…a feminist is any woman who tells the truth about her life. – Virginia Woolf.
I grew up in the shadow of my maternal grandmother’s life. Mercy Mgbokwo Onoh, child of Mazi Hyacinth Vincent Okoroji and Da Aviazunwa Priscilla (Okoro) Okoroji. A key part of my childhood was my mother telling me stories about her mother. Another key part was my mum always scolding my sister and I each time we acted in ways that were not feminist or to her showed a weakness of spirit. She in the typical manner of Nigerian mothers would say to both of us: ‘You will not kill me. I did not kill my mother’. She would also add to whoever could hear in sharp angry Arochukwu Igbo: ‘I Ugonma Onoh will not die the death of my mother. Did you hear me? I will not die the death of my mother in the name of raising children. If I die your father will marry another woman and that is when you shall remember that you must be organized!’.
One of the things I love about my mother is her ability to document stories through pictures. Ever since I’ve known my mum, she takes pictures at every stage of life she is in. The good, the bad and even the ugly. I have often wondered why my mum thought it okay to take pictures of my body when I was badly beaten in primary school. Wasn’t it better to just focus on documenting me at my best moments after recovery? No, not my mum. She even takes pictures of my room whenever it is dirty and threatens to post it on Instagram and Twitter for all my friends to see.
Now that I am much older in age and in experience, I understand the importance of keeping records of all parts of my journey to joy especially as a woman. Too often, as Nigerian women we are expected to tell that which is suitable to the ears of whoever is listening. We are expected to filter our words and even our pictures on Instagram to fit a reality that ends in the narrative of ‘good obeying girls’. In all we do, we must not betray our family names with our words or worse with our faces and pictures. Silence, is to then become our second name such that we only feel a little freedom when in groups with other women where no men are. Hardly ever do we even feel security in those groups because most Nigerian traditional women’s safe space groups like the Umuada and Nwunyedi* are often the first port of call to the truth that indeed miserable married women love company and are always seeking to recruit who else to vent with.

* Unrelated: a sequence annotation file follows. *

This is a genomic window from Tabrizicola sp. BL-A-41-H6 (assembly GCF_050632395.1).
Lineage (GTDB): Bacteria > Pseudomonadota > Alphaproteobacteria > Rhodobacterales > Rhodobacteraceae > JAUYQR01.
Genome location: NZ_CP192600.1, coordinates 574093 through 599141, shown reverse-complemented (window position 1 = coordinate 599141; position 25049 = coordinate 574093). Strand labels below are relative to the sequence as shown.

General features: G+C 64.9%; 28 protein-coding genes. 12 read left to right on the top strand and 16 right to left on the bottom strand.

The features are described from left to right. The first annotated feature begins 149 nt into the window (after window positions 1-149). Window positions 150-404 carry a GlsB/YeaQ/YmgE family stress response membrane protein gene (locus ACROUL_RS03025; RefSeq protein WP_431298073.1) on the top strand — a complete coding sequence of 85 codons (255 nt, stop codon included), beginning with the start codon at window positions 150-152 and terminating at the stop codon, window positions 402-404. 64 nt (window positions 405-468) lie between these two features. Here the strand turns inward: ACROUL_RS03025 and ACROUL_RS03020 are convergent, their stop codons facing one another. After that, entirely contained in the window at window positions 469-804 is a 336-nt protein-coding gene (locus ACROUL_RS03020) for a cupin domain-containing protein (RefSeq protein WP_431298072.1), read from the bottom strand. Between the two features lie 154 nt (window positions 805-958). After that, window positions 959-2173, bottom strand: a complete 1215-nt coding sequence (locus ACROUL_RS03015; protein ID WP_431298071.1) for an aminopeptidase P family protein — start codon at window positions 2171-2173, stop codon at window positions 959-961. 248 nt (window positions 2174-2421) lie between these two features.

To me, the most powerful thing a Nigerian woman can do is speak her truth publicly where both women and men are. The most powerful thing you can do is talk about your life without care and fear of soiling a family name or reputation. The most powerful thing a Nigerian woman can do is publicly present the ‘dirty linen’ of her life especially in the familial space without wondering if shame should be her name. Without wondering if she is embarrassing people (read:male relatives) by transferring the shame of sexual abuse, land disinheritance, domestic violence and even the fact that she may also know women in her family who have loved women sexually.
I am one of those feminists who strongly believes that a woman doesn’t have to identify as a feminist to live a feminist life. I identify as a feminist yes beause I do not think there is any shame in the word feminist. However, the manifestation of sexism and the subsequent response to sexism doesn’t only occur in cultures where there are fixed words for feminism.
Throughout Nigerian history, women have found ways to organize around issues that primarily concern women and girls. The first step to that organization is women being able to articulate that there is a problem enough for them to seek solutions to it. This articulation is the most powerful act of feminism cause a woman must abandon and say fuck you to the age old lore of woe: ‘What will people say?’.
Today, I want to encourage Nigerian women in particular to talk and to speak without waiting for men to give us speaking rights. The theme for this year’s International Women’s Day was Choose To Challenge and I still believe that Nigerian women and girls must challenge the idea that we have to be silent, submissive creatures who wait to be given the power to own our minds and bodies by men.
May we always remember that we are the dreams of our foremothers spoken into existence.
May we always remember that we are the light prayed into being by generations of women who had no choice but to sacrifice.
May we remember to honor those sacrifices by choosing ourselves each morning.
Shalaye: To explain and give a larger context.
Umuada/Nwunyedi: Traditional Igbo women’s groups.
Angel Nduka-Nwosu is a writer, multimedia journalist, researcher and comms strategist. She’s been featured in YNaija, BBC Africa and The Avalon Daily.